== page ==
Your MatchGirl, as you know, is lucky enough to have found (after a ridiculously long time) a job. And therefore not to have to worry about living unemployment check to unemployment check and being at the constant mercies of the games being played by politicians. That doesn't mean that I'm not paying attention. And it doesn't mean that I'll stop passing on my musings about it.
In Sunday's New York Times Opinion blog, Paul Krugman writes about Congress' refusal to extend unemployment benefits and puts forth his argument for extending benefits.
Today, American workers face the worst job market since the Great Depression, with five job seekers for every job opening, with the average spell of unemployment now at 35 weeks. Yet the Senate went home for the holiday weekend without extending benefits. How was that possible?
The answer is that we’re facing a coalition of the heartless, the clueless and the confused. Nothing can be done about the first group, and probably not much about the second. But maybe it’s possible to clear up some of the confusion.
By the heartless, I mean Republicans who have made the cynical calculation that blocking anything President Obama tries to do — including, or perhaps especially, anything that might alleviate the nation’s economic pain — improves their chances in the midterm elections. Don’t pretend to be shocked: you know they’re out there, and make up a large share of the G.O.P. caucus.
By the clueless I mean people like Sharron Angle, the Republican candidate for senator from Nevada, who has repeatedly insisted that the unemployed are deliberately choosing to stay jobless, so that they can keep collecting benefits. A sample remark: “You can make more money on unemployment than you can going down and getting one of those jobs that is an honest job but it doesn’t pay as much. We’ve put in so much entitlement into our government that we really have spoiled our citizenry.”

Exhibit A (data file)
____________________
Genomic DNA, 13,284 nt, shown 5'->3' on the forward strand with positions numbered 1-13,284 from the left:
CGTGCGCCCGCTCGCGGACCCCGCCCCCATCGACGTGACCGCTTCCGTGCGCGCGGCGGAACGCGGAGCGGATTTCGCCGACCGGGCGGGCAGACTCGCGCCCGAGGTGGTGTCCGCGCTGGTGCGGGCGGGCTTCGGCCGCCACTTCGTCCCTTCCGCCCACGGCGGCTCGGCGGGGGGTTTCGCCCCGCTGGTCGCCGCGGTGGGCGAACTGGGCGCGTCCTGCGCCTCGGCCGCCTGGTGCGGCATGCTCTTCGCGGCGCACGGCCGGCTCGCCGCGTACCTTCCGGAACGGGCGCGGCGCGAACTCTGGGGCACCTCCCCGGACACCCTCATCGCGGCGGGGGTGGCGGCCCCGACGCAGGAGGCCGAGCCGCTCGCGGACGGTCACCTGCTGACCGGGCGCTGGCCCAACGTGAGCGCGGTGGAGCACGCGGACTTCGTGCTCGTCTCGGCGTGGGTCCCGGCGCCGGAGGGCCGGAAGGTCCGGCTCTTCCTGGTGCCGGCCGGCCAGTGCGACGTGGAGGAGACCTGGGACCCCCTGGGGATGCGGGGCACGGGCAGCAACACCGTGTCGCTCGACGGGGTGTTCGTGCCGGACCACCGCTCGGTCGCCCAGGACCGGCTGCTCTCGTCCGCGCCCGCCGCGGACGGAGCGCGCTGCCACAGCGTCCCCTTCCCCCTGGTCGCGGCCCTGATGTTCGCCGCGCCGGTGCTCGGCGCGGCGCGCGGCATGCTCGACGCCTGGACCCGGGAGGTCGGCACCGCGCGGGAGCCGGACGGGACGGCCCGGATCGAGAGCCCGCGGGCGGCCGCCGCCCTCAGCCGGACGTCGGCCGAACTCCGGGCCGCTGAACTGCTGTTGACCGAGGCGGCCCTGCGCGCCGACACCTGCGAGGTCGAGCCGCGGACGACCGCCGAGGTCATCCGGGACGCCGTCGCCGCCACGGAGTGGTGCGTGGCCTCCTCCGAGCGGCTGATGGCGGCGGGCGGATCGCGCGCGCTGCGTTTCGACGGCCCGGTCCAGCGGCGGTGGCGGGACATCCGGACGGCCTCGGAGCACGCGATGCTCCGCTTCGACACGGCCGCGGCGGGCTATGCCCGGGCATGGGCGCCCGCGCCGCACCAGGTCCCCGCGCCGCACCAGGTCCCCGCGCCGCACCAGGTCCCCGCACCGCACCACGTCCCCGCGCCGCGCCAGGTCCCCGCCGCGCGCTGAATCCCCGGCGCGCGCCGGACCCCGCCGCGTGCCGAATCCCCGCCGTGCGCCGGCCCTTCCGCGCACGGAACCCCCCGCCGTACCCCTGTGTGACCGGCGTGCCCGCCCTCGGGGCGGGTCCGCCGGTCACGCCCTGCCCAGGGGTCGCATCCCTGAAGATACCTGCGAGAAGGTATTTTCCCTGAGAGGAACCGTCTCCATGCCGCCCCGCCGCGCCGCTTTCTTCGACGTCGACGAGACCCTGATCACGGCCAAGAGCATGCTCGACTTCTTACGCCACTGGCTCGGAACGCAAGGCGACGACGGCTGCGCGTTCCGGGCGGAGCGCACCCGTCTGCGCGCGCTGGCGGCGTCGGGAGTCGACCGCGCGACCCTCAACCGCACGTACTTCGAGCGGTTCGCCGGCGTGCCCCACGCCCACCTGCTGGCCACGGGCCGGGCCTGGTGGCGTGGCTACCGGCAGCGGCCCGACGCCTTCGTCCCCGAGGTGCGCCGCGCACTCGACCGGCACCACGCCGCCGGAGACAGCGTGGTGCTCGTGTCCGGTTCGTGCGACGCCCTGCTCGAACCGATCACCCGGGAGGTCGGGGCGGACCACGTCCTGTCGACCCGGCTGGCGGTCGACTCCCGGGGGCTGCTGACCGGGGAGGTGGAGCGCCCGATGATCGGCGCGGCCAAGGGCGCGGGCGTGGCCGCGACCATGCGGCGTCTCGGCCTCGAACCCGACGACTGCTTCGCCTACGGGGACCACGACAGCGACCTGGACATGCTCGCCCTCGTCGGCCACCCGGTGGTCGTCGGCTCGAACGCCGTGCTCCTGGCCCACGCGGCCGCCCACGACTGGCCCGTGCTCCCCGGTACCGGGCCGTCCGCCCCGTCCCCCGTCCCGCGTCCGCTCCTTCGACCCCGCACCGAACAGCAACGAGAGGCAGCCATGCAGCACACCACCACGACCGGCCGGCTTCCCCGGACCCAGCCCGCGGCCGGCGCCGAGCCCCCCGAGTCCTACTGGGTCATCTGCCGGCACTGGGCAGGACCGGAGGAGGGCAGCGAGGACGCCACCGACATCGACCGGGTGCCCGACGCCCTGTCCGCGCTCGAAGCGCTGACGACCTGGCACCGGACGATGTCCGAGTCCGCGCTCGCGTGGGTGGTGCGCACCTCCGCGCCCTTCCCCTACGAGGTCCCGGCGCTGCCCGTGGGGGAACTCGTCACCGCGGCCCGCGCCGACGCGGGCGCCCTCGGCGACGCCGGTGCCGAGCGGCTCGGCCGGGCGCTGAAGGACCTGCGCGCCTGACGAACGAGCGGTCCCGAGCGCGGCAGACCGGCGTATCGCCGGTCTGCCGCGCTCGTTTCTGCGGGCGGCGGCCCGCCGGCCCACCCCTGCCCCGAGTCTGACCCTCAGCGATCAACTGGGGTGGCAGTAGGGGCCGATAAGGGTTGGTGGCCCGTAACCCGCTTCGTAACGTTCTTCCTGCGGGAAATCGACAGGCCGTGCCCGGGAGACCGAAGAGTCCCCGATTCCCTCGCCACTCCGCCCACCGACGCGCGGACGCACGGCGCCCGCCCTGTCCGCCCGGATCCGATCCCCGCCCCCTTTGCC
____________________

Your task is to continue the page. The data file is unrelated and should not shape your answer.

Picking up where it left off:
Your MatchGirl has made no secret of her left-leaning, raised-by-Hippies politics. But this is not even a politically motivated post. This is a post about real people in a dire time. This is a post about people who cannot find a job because there are not any.
Was I able to be a bit more choosy about the jobs I applied for because I was collecting unemployment benefits? Of course. I'll admit it. But I sent out hundreds of resumes, for jobs for which I was supremely qualified, for jobs that I was referred to or recommended to by friends, to jobs which I was over-qualified and would take a massive pay cut - because I wanted to get a job. And, the fact of the matter, dear Congress, is that I got three job interviews that were for anything that might be real. I met with numerous staffing agencies who told me they'd get back to me. Impressed as they may (or may not) have been with my resume, the fact is that there were just no jobs.
Mr. Krugman goes on to write:
Helping the unemployed, by putting money in the pockets of people who badly need it, helps support consumer spending. That’s why the Congressional Budget Office rates aid to the unemployed as a highly cost-effective form of economic stimulus. And unlike, say, large infrastructure projects, aid to the unemployed creates jobs quickly — while allowing that aid to lapse, which is what is happening right now, is a recipe for even weaker job growth, not in the distant future but over the next few months.
People who don't have any money in their pockets, no matter where that money may be coming from, can't spend money. They watch their pennies like a hawk (though, they probably should anyway - don't even get me started on the credit crisis, dear ones - as you well know, your MatchGirl is not a fan of people spending beyond their means!). But a couple extra bucks in someone's pocket can go a long way to helping stimulate the economy.
I understand, as does Mr, Krugman, that this extra spending will increase the deficit, slightly, in the short term. But we must ask Congress to look ahead - to stop being selfish - and to extend benefits for those amongst us who are still unemployed. I'm afraid, gentle ones, that, in this year of midterm elections, that the politicians are simply looking out for their themselves, instead of the people who put them into their jobs in the first place.